Thursday, June 30, 2016

Our first CSA

Beet Greens
I bought a CSA for the first time this year. At $400 for 20 weeks, if we buy this CSA or another again then the cost of $20 per week needs to prove its worth. With my brain going in a million different directions these days I thought that keeping a record here will help a LOT when it comes time to evaluate the benefits of this CSA and decide whether to purchase it or another CSA next year.
In the first week's box we received carrots, garlic scapes, beets, asparagus, lettuce head, mint, thyme, oregano, sage, and mixed salad greens. I made a pound of compound butter with the thyme, oregano, sage, and a couple garlic cloves and froze most of it in an ice cube tray. I was concerned that the scapes would make an unpleasant texture in the butter, like the Egyptian onions did in the stew I used them in the first time, which is why I used minced garlic cloves instead of scapes. We diced the carrots, unpeeled, and roasted them and the asparagus seasoned with some of the compound butter, and served them with the mixed salad greens at dinner. There were enough salad greens for a second dinner's salad, and the head lettuce also lasted us as a side dish for two more dinners. I tried to roast the carrot greens but that was a complete bust. I put the leftover carrot greens in the next night's soup but when I pureed the soup, the greens wrapped around the stick blender. Next time I plan to cut the leaves up to garnish a soup and chop the stems into small pieces to add into a soup or roast. A couple of the beet greens, leaves and stems, went into the second night's soup and the rest were included with other non-box veggies cooked with a lamb roast. I peeled the beets with a vegetable peeler and sliced and boiled them. The older girls assured me that they tasted just like Grandma's (a good thing in their opinion) but not quite as tender. I think I'll increase the amount of water in the pot next time. The mint leaves I chopped into small pieces and covered with vodka. That mixture will steep in the cupboard all summer long, then I will strain it and bottle it for mint extract.
My first week's thoughts: The box is smaller than I hoped it would be, but not really smaller than I thought it would actually be. $20 seems like a lot for the quantity we received (compared to what we normally buy), but I also realize that each item went further than the same item from the grocery store would have stretched for us. The carrots, for instance, didn't need to be peeled, so we didn't pay for the peels to be put straight into the compost or trash. The asparagus were tender to the very end so I didn't need to snap the ends. The beets came with their greens and I was able to use everything except the peels. I wonder, if I boiled the peels for a natural dye whether I could freeze the dye water and expect it to work to dye Easter eggs next spring? We might experiment later this summer if we get a lot more beets. What actually went into the compost: beet peels, herb stems, carrot greens. Some of the items didn't really replace what we would have normally bought at the store, so they seem to be an extra cost, but might really save us money in the future. I never buy fresh herbs but I won't have to buy another bottle of peppermint extract for the foreseeable future and the compound butter will replace a small portion of the dried herbs that I would normally buy. That savings will disappear in future years if I start growing more of my own herbs again. The asparagus was an extra cost since we don't normally justify its expense to buy it outside of special occasions so the produce it displaced in our meal (cooked frozen broccoli, probably), which would have been cheaper serving-for-serving, made it a treat rather than a money savings. Of course, all the items in the box were higher quality than what we purchase at the store, so the quality justifies the expense, but whether we can afford that higher quality in future summers remains to be seen. I also need to remember when I evaluate whether to buy a CSA again that our grocery expenses increase during the summer on other types of food. I don't expect our weekly grocery bill to go down as much as we might actually be saving with our CSA items since during the summer we buy more expensive meat (to grill rather than roast) and more convenience food (vacations, vegetable trays, fruit trays, junk food).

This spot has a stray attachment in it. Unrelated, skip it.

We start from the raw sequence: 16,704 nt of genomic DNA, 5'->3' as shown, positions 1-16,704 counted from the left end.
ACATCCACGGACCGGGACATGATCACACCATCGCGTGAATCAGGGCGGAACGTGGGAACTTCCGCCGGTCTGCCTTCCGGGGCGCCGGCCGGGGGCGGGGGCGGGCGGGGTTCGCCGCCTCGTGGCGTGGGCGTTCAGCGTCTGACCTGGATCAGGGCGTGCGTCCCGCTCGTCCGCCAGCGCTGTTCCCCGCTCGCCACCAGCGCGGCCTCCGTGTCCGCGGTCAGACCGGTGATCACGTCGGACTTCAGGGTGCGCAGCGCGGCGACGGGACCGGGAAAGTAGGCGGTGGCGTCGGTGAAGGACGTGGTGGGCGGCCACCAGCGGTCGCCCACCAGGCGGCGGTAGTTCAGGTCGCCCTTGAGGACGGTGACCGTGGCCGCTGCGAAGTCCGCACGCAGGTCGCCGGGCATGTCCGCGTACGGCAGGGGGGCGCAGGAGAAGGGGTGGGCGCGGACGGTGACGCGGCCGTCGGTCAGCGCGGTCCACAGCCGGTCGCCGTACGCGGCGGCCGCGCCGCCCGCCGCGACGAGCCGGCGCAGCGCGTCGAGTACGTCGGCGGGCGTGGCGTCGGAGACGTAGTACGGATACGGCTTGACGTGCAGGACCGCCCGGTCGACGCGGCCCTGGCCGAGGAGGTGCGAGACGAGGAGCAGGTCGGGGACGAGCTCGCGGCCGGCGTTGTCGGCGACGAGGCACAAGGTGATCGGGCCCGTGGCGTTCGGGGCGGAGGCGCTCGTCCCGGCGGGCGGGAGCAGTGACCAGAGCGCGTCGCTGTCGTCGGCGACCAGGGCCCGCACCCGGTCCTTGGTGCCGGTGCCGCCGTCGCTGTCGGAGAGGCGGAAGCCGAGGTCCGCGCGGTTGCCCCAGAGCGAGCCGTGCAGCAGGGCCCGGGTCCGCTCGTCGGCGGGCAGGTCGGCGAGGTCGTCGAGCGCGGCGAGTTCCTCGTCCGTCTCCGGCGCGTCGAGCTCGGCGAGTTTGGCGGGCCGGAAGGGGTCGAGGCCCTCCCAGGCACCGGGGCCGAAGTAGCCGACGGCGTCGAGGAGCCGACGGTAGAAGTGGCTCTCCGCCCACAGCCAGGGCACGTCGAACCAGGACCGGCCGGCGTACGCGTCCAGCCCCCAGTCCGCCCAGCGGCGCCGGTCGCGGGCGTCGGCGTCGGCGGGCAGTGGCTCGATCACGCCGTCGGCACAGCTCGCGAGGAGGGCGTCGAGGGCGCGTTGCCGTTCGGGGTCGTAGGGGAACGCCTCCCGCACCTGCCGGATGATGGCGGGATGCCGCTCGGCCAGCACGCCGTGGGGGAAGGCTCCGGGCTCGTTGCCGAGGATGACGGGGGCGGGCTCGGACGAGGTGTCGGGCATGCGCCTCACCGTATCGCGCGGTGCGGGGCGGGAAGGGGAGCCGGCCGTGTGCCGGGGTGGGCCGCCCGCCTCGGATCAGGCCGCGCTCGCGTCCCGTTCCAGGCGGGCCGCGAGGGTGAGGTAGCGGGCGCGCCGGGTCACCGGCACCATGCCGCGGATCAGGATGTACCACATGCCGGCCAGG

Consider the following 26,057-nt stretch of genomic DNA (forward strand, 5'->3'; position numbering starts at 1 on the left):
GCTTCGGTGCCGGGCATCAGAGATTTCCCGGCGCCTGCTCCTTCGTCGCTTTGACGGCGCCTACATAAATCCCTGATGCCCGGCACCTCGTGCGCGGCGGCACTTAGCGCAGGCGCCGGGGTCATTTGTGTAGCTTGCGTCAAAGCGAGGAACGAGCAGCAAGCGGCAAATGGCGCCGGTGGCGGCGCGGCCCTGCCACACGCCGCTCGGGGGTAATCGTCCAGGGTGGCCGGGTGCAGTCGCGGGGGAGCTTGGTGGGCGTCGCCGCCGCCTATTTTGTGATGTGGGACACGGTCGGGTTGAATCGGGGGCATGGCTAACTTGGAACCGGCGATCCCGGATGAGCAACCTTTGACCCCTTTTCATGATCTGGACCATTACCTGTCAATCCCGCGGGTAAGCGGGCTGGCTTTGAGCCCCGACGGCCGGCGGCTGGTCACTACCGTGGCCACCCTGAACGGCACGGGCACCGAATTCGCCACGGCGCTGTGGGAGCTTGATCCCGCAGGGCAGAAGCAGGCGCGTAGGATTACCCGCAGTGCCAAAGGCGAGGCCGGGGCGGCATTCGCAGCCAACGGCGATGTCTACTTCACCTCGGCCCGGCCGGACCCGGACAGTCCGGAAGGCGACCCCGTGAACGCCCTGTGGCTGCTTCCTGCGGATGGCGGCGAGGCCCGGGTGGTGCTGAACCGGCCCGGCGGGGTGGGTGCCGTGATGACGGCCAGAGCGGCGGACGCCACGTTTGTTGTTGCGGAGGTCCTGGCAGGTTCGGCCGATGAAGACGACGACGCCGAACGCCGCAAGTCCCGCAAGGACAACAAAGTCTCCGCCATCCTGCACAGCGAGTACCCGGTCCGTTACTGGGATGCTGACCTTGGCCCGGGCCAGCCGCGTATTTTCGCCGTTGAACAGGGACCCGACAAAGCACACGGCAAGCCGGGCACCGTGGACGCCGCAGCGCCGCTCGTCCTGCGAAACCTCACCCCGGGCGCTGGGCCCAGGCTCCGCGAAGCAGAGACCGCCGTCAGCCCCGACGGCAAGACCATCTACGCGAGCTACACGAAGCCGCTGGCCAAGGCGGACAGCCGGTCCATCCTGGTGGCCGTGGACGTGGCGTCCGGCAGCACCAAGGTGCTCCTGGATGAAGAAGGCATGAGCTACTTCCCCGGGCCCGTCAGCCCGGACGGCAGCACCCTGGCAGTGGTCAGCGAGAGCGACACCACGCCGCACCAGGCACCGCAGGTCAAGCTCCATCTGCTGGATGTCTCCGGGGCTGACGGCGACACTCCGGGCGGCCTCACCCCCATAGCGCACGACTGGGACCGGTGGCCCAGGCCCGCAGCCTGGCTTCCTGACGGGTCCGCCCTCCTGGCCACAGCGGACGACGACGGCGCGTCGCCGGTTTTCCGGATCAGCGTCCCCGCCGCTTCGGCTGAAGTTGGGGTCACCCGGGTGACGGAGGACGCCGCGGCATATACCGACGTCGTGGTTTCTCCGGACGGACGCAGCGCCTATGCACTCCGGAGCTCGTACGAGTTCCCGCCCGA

Another benefit which could help us in the future and possibly save us money is in the items which will show up in our box which we aren't used to buying. Since they're in the box, I will use them. Since I've never used them before, I will be pushed to find ways to use them that we all like. Once I find ways to enjoy them, we'll all want to buy or grow them, so our normal diet will expand and include other healthy, possibly even cheaper food, such as cooking greens, turnips, radishes, and beets. We'll know how to use the carrot tops that we grow as well as the more familiar roots. We'll want to grow other cooking greens and become familiar with more unusual items such as garlic scapes. I'm motivated to use every single item we receive, since it did cost me more than I'm used to spending, so I'll learn how to preserve anything that we can't use immediately. And when the okra and rutabaga show up, we just might discover a new favorite vegetable. Of course, when the corn and peaches show up, no one will complain about those either!

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